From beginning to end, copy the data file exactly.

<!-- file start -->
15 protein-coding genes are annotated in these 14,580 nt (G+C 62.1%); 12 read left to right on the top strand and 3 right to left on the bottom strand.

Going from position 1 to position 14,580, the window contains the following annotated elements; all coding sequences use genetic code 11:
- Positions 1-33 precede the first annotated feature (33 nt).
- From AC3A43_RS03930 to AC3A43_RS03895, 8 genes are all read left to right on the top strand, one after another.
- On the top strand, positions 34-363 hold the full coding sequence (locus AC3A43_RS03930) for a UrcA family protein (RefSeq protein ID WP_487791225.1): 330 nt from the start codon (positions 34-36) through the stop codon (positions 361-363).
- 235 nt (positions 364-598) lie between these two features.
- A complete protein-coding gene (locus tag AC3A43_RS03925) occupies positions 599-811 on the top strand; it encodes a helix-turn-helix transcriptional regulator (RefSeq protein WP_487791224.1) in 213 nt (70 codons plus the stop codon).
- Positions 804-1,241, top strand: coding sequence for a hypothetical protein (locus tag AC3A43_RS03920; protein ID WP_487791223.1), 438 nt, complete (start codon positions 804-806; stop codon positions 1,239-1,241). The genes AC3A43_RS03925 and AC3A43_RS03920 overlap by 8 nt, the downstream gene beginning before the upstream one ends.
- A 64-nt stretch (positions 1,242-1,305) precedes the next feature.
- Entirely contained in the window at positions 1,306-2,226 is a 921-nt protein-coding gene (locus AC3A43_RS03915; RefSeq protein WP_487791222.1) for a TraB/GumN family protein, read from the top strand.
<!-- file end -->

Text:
15 protein-coding genes are annotated in these 14,580 nt (G+C 62.1%); 12 read left to right on the top strand and 3 right to left on the bottom strand.

Going from position 1 to position 14,580, the window contains the following annotated elements; all coding sequences use genetic code 11:
- Positions 1-33 precede the first annotated feature (33 nt).
- From AC3A43_RS03930 to AC3A43_RS03895, 8 genes are all read left to right on the top strand, one after another.
- On the top strand, positions 34-363 hold the full coding sequence (locus AC3A43_RS03930) for a UrcA family protein (RefSeq protein ID WP_487791225.1): 330 nt from the start codon (positions 34-36) through the stop codon (positions 361-363).
- 235 nt (positions 364-598) lie between these two features.
- A complete protein-coding gene (locus tag AC3A43_RS03925) occupies positions 599-811 on the top strand; it encodes a helix-turn-helix transcriptional regulator (RefSeq protein WP_487791224.1) in 213 nt (70 codons plus the stop codon).
- Positions 804-1,241, top strand: coding sequence for a hypothetical protein (locus tag AC3A43_RS03920; protein ID WP_487791223.1), 438 nt, complete (start codon positions 804-806; stop codon positions 1,239-1,241). The genes AC3A43_RS03925 and AC3A43_RS03920 overlap by 8 nt, the downstream gene beginning before the upstream one ends.
- A 64-nt stretch (positions 1,242-1,305) precedes the next feature.
- Entirely contained in the window at positions 1,306-2,226 is a 921-nt protein-coding gene (locus AC3A43_RS03915; RefSeq protein WP_487791222.1) for a TraB/GumN family protein, read from the top strand.